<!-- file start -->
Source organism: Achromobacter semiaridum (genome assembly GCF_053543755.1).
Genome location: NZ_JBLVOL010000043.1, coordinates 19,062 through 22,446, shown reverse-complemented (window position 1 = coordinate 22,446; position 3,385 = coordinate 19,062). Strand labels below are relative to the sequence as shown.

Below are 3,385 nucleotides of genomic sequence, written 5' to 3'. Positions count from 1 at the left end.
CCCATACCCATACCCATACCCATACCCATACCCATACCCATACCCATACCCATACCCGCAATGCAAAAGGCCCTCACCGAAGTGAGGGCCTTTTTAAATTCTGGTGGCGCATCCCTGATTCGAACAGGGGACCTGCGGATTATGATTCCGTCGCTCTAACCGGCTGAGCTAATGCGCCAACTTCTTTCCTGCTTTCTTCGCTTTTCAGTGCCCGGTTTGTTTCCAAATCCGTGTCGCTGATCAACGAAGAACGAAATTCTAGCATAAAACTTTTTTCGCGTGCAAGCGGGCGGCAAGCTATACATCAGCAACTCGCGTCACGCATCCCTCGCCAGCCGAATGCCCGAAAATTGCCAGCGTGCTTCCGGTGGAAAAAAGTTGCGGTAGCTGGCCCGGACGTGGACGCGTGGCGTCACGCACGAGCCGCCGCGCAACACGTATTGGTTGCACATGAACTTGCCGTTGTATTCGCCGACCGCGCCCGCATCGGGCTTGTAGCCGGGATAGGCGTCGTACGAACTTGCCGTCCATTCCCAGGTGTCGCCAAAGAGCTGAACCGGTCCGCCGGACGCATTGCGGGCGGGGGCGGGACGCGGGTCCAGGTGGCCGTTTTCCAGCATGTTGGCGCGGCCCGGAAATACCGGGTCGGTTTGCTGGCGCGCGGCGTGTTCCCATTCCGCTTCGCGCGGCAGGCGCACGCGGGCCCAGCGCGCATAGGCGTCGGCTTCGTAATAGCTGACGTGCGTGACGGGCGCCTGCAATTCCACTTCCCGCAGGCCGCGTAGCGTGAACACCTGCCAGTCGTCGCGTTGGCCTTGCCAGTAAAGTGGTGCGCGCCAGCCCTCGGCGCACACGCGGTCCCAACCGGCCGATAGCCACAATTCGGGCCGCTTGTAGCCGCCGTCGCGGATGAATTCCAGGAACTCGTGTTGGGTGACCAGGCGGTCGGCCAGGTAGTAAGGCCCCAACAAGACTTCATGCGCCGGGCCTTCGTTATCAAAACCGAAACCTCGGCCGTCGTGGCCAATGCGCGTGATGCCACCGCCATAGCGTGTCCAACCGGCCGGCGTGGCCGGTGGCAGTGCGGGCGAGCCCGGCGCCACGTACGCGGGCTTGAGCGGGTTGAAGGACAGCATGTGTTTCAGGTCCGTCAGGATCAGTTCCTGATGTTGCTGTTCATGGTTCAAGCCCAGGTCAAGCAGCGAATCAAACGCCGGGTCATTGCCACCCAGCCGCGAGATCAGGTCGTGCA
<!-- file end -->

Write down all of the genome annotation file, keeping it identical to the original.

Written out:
Source organism: Achromobacter semiaridum (genome assembly GCF_053543755.1).
Genome location: NZ_JBLVOL010000043.1, coordinates 19,062 through 22,446, shown reverse-complemented (window position 1 = coordinate 22,446; position 3,385 = coordinate 19,062). Strand labels below are relative to the sequence as shown.

Below are 3,385 nucleotides of genomic sequence, written 5' to 3'. Positions count from 1 at the left end.
CCCATACCCATACCCATACCCATACCCATACCCATACCCATACCCATACCCATACCCGCAATGCAAAAGGCCCTCACCGAAGTGAGGGCCTTTTTAAATTCTGGTGGCGCATCCCTGATTCGAACAGGGGACCTGCGGATTATGATTCCGTCGCTCTAACCGGCTGAGCTAATGCGCCAACTTCTTTCCTGCTTTCTTCGCTTTTCAGTGCCCGGTTTGTTTCCAAATCCGTGTCGCTGATCAACGAAGAACGAAATTCTAGCATAAAACTTTTTTCGCGTGCAAGCGGGCGGCAAGCTATACATCAGCAACTCGCGTCACGCATCCCTCGCCAGCCGAATGCCCGAAAATTGCCAGCGTGCTTCCGGTGGAAAAAAGTTGCGGTAGCTGGCCCGGACGTGGACGCGTGGCGTCACGCACGAGCCGCCGCGCAACACGTATTGGTTGCACATGAACTTGCCGTTGTATTCGCCGACCGCGCCCGCATCGGGCTTGTAGCCGGGATAGGCGTCGTACGAACTTGCCGTCCATTCCCAGGTGTCGCCAAAGAGCTGAACCGGTCCGCCGGACGCATTGCGGGCGGGGGCGGGACGCGGGTCCAGGTGGCCGTTTTCCAGCATGTTGGCGCGGCCCGGAAATACCGGGTCGGTTTGCTGGCGCGCGGCGTGTTCCCATTCCGCTTCGCGCGGCAGGCGCACGCGGGCCCAGCGCGCATAGGCGTCGGCTTCGTAATAGCTGACGTGCGTGACGGGCGCCTGCAATTCCACTTCCCGCAGGCCGCGTAGCGTGAACACCTGCCAGTCGTCGCGTTGGCCTTGCCAGTAAAGTGGTGCGCGCCAGCCCTCGGCGCACACGCGGTCCCAACCGGCCGATAGCCACAATTCGGGCCGCTTGTAGCCGCCGTCGCGGATGAATTCCAGGAACTCGTGTTGGGTGACCAGGCGGTCGGCCAGGTAGTAAGGCCCCAACAAGACTTCATGCGCCGGGCCTTCGTTATCAAAACCGAAACCTCGGCCGTCGTGGCCAATGCGCGTGATGCCACCGCCATAGCGTGTCCAACCGGCCGGCGTGGCCGGTGGCAGTGCGGGCGAGCCCGGCGCCACGTACGCGGGCTTGAGCGGGTTGAAGGACAGCATGTGTTTCAGGTCCGTCAGGATCAGTTCCTGATGTTGCTGTTCATGGTTCAAGCCCAGGTCAAGCAGCGAATCAAACGCCGGGTCATTGCCACCCAGCCGCGAGATCAGGTCGTGCA